This one may require some self-realization. Sorry. But think about this for a minute and then answer truthfully…are you the boss? By that, I don’t mean “are you the CEO?” But when it comes to your specific project, are you the final decision maker? If not, let that be made clear from the outset. You don’t have to demean yourself, just let the agency know that you’ll have to get feedback from someone else in your organization.

Also, try and involve the actual big cheese as soon as you can. I have seen way too many projects get the green light from a client, only to have that client’s superior come in at the last minute and shag the whole campaign. If you’re a puppet, albeit a bright and attractive one, make sure your role is well-defined. The agency will not be happy with you or your company if key decision makers are only brought into the mix when the ad has been shot and going through round six of the edit.

6. You should be friend, not foe.

Agencies have strange relationships with clients. On the one hand, they’re nothing without you. On the other, they make you money and you should be thankful for it. But generally speaking, it’s the creative department that will be most fearful of what you can do to their beloved campaign. As a client, you’ll instantly want to kill the creativity, merge five concepts together, slam a huge logo and phone number on every ad, and fuck with the design until it looks like an abortion. Of course, perception and reality are often miles apart, and although there are reasons for creative people to be cautious, this sense of dread becomes a self-fulfilling prophecy. You, as the client, have the power to make sure the relationship gets off on the right foot (by following the advice in this article for starters). Spell out your objectives and be as transparent as possible. Offer your assistance to the creative team, whether that means gathering more research or meeting in an early tissue session to discuss ideas. A great agency/client relationship is rare but produces fantastic results. When you paint yourself as the bad guy, the creative team is less likely to give a crap about your objectives. You really are partners in this; work with each other, help the ideas grow and mature, and you’ll reap the rewards.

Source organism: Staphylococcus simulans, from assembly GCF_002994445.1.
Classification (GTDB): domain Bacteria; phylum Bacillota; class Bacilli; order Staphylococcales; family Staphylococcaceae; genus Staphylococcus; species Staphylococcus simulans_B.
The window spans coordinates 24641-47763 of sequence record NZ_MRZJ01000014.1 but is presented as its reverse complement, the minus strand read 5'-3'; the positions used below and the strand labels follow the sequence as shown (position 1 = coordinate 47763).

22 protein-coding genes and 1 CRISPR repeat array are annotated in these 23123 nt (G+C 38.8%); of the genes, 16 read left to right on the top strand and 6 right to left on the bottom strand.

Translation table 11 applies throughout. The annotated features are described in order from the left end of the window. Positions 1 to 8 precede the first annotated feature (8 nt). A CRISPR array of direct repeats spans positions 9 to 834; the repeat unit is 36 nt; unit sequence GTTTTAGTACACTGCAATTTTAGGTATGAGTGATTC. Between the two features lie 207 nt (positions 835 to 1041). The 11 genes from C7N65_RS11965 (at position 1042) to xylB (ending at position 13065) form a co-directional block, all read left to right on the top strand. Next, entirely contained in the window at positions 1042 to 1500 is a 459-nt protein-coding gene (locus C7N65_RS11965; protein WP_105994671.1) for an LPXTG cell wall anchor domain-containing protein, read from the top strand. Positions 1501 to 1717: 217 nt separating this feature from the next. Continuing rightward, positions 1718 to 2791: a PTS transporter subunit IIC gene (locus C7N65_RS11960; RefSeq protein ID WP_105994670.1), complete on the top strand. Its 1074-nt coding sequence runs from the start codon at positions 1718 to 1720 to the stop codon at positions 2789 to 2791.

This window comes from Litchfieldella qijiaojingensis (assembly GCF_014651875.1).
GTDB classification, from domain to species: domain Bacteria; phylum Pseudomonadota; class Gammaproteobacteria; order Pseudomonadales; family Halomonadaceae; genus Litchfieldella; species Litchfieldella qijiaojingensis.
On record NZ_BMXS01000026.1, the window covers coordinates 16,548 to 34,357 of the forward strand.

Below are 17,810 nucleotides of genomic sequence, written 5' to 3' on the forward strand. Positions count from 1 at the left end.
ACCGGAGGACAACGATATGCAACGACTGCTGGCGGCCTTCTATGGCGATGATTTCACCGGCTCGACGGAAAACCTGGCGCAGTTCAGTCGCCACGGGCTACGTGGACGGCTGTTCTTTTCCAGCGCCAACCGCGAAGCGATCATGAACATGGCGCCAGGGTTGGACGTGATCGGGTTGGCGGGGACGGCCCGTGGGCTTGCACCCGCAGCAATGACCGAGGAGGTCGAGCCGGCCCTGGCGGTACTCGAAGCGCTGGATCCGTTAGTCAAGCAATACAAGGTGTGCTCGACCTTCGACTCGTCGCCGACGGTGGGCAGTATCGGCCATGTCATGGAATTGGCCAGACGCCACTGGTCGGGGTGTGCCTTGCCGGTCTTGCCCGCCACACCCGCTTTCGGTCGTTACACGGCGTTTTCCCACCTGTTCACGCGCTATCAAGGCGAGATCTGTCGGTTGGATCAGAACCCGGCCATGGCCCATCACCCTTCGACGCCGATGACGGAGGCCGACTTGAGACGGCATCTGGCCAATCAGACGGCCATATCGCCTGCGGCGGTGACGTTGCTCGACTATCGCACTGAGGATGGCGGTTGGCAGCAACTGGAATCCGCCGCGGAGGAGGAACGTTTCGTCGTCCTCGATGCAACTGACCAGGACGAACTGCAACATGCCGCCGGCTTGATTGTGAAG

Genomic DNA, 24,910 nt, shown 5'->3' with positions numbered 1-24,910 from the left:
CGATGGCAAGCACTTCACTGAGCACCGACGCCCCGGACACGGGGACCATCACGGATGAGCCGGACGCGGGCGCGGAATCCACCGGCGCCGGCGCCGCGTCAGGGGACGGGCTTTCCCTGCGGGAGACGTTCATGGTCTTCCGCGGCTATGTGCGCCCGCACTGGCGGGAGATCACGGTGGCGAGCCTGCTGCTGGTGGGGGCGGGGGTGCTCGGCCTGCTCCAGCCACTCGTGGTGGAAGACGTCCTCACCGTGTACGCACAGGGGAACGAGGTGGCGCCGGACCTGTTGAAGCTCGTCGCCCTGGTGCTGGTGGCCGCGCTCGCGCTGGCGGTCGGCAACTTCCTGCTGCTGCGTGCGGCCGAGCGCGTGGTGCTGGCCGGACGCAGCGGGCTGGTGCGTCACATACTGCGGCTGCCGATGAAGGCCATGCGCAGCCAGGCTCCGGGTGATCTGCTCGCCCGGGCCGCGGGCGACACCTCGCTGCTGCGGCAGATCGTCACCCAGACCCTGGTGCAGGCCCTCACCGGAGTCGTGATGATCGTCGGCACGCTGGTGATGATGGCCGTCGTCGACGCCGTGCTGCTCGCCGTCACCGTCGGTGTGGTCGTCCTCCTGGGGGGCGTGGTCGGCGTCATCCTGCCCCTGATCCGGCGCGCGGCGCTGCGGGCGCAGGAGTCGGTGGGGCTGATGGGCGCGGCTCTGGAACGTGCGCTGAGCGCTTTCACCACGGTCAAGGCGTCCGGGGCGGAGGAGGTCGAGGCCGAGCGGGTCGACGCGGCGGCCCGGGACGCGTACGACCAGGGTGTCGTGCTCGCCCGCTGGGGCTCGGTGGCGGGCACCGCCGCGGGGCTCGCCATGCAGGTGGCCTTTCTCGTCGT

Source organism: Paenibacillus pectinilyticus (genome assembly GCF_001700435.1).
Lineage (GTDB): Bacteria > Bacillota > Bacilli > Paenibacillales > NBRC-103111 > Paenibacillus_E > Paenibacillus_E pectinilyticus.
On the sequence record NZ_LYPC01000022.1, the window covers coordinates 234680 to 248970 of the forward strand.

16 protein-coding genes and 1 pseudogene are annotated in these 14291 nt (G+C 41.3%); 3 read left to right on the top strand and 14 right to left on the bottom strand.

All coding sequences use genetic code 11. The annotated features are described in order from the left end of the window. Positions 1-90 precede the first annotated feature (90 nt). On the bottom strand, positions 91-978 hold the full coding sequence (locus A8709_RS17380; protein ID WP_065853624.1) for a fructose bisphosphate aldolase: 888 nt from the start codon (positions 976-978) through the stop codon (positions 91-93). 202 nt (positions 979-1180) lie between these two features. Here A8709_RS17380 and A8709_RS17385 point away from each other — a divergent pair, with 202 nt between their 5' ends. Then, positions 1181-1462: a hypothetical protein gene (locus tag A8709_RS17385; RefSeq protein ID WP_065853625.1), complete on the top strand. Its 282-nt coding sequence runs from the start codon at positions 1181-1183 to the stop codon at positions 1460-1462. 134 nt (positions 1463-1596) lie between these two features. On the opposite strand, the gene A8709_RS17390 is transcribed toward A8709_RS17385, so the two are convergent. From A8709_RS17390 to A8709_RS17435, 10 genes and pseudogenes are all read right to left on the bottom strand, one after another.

7. You get what you pay for